Diane Jacobs's exemplary popular biography makes pioneering 18th-century feminist Mary Wollstonecraft (1759-97) a vivid character for contemporary readers. Much more sympathetic than Janet Todd was in her book Mary Wollstonecraft: A Revolutionary Life
, Jacobs acknowledges Wollstonecraft's extravagantly emotional nature and wearying demands on loved ones, yet roots her shortcomings in frustration provoked by a society blatantly unjust toward women. Mary had to educate herself while her brothers attended the local grammar school; she cared for her dying mother while her farther seduced a younger woman; her sister could escape a bad marriage only by leaving behind a baby. The intelligent, unconventional Wollstonecraft's choice of occupations was limited to governess, paid companion, or schoolteacher, all of which she tried and detested.
No wonder she felt most at home with London radicals fired by the promise of the French Revolution, including publisher Joseph Johnson, who encouraged her early writing and in 1792 issued her most famous work, A Vindication of the Rights of Woman. Jacobs does a nice job of conveying the scandalous impact of Wollstonecraft's then unprecedented insistence on economic and intellectual equality for women, and she evokes with similar immediacy the fervent atmosphere of revolutionary France, where Wollstonecraft fell in love with American Gilbert Imlay and bore his child. Imlay's desertion prompted two suicide attempts, but the perennially depressive Wollstonecraft found solace in England with philosopher William Godwin before dying of childbed fever after giving birth to a daughter, also named Mary, who would later run off with married poet Percy Bysshe Shelley. In a narrative notable for its lively prose, dramatic punch, and positive assessment of the tempestuous Wollstonecraft, it's characteristic that Jacobs closes, not with her tragic death, but 19 years later as Mary Shelley began to write Frankenstein and "the revolution continued." --Wendy Smith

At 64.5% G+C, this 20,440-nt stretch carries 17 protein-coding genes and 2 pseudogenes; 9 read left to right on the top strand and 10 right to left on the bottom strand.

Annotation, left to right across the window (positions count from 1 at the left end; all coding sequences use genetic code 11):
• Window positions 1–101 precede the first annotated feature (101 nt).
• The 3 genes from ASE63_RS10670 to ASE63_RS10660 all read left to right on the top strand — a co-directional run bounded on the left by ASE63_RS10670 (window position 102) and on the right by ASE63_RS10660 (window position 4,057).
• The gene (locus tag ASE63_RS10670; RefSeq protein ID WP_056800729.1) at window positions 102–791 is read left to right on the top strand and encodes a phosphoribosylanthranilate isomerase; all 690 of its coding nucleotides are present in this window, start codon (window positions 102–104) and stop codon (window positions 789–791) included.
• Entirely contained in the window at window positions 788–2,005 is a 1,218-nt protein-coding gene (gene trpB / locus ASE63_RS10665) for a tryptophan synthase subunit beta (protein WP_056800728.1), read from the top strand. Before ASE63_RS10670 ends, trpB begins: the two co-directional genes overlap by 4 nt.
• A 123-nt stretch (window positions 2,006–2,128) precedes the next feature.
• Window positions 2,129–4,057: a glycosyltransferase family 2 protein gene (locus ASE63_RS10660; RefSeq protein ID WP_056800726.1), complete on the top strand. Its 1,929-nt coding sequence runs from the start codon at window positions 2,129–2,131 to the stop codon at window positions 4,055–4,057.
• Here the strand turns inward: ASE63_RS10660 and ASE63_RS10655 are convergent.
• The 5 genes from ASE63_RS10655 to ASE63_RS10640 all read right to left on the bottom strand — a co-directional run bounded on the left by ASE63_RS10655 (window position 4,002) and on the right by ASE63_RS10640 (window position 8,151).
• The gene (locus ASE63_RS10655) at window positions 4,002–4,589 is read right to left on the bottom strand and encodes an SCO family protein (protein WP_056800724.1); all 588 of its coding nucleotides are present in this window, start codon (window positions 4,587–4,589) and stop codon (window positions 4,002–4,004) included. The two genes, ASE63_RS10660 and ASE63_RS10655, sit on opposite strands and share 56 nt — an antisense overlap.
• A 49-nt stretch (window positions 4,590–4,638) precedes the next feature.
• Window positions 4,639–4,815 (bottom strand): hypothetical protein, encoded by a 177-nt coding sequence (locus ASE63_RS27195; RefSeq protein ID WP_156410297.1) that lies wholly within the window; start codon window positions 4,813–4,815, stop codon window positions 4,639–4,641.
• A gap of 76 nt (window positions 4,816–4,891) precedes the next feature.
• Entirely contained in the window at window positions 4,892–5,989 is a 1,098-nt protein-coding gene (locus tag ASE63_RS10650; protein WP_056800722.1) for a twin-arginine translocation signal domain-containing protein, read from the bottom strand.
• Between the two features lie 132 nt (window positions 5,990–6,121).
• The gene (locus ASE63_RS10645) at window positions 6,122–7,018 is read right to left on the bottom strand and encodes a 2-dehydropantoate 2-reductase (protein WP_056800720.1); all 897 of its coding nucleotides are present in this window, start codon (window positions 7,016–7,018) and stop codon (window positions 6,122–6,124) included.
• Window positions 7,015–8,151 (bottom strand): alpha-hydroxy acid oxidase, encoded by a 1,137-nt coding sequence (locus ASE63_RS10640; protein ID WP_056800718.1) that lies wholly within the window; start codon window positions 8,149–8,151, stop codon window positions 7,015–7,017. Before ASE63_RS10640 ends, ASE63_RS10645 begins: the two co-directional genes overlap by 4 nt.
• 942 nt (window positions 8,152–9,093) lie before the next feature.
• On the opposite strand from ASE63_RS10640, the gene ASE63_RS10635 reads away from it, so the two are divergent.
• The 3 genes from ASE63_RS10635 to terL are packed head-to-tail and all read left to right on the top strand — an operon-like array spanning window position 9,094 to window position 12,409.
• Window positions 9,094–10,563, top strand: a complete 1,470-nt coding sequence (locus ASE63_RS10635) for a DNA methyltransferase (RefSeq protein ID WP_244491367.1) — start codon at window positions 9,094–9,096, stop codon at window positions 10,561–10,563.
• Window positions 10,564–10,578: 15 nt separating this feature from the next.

From Publishers Weekly
The life of Wollstonecraft, pioneer feminist, author of A Vindication of the Rights of Woman, observer of the French Revolution, and mother of Mary Shelley, seems an odd choice for Jacobs, whose previous publications include studies of film directors Woody Allen and Preston Sturges. But her access to newly discovered primary sources, notably a cache of letters by Wollstonecraft's publisher, Joseph Johnson, provides the pretext for this new biography. By now the outlines of Mary's story are reasonably familiar. A feminist theorist of the time, her life manifests all the contradictions we might expect from one whose vision of liberty ran far beyond the strictures imposed on a woman of her time and circumstances. Biology was indeed destiny for Mary, much as she would have deplored it, and in the company of so many more ordinary women, her brief life ended because of a mismanaged childbirth. Jacobs covers the obvious moments in Wollstonecraft's biography, but focuses on her perilous and exhilarating two-and-a-half-year stay in France during the Terror, where she tried even French tolerance by bearing a child out of wedlock to her lover, Gilbert Imlay. Regrettably, the new material Jacobs has consulted appears to add little to our understanding of Wollstonecraft's passions and conflicts. Coming as it does hard on the heels of Janet Todd's recent and excellent Mary Wollstonecraft: A Revolutionary Life, this biography is less than essential.
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